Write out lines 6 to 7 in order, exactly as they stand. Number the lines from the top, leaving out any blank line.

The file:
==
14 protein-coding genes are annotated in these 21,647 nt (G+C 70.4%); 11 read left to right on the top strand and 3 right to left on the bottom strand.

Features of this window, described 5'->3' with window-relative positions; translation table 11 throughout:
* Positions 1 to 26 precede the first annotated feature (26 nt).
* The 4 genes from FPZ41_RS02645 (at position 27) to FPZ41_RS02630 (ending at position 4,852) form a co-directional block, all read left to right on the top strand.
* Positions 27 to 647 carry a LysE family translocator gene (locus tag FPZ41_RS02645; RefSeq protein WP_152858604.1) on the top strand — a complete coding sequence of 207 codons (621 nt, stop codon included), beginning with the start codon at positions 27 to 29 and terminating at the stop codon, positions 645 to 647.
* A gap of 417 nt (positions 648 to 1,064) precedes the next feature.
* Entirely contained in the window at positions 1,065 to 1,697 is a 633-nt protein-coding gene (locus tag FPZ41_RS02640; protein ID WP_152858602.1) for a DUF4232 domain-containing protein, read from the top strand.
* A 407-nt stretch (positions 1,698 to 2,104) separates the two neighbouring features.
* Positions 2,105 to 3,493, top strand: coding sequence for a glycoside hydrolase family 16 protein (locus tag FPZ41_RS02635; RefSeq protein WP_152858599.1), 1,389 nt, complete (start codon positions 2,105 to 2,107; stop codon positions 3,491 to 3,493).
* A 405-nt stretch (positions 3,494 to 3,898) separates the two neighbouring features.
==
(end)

* A gap of 417 nt (positions 648 to 1,064) precedes the next feature.
* Entirely contained in the window at positions 1,065 to 1,697 is a 633-nt protein-coding gene (locus tag FPZ41_RS02640; protein ID WP_152858602.1) for a DUF4232 domain-containing protein, read from the top strand.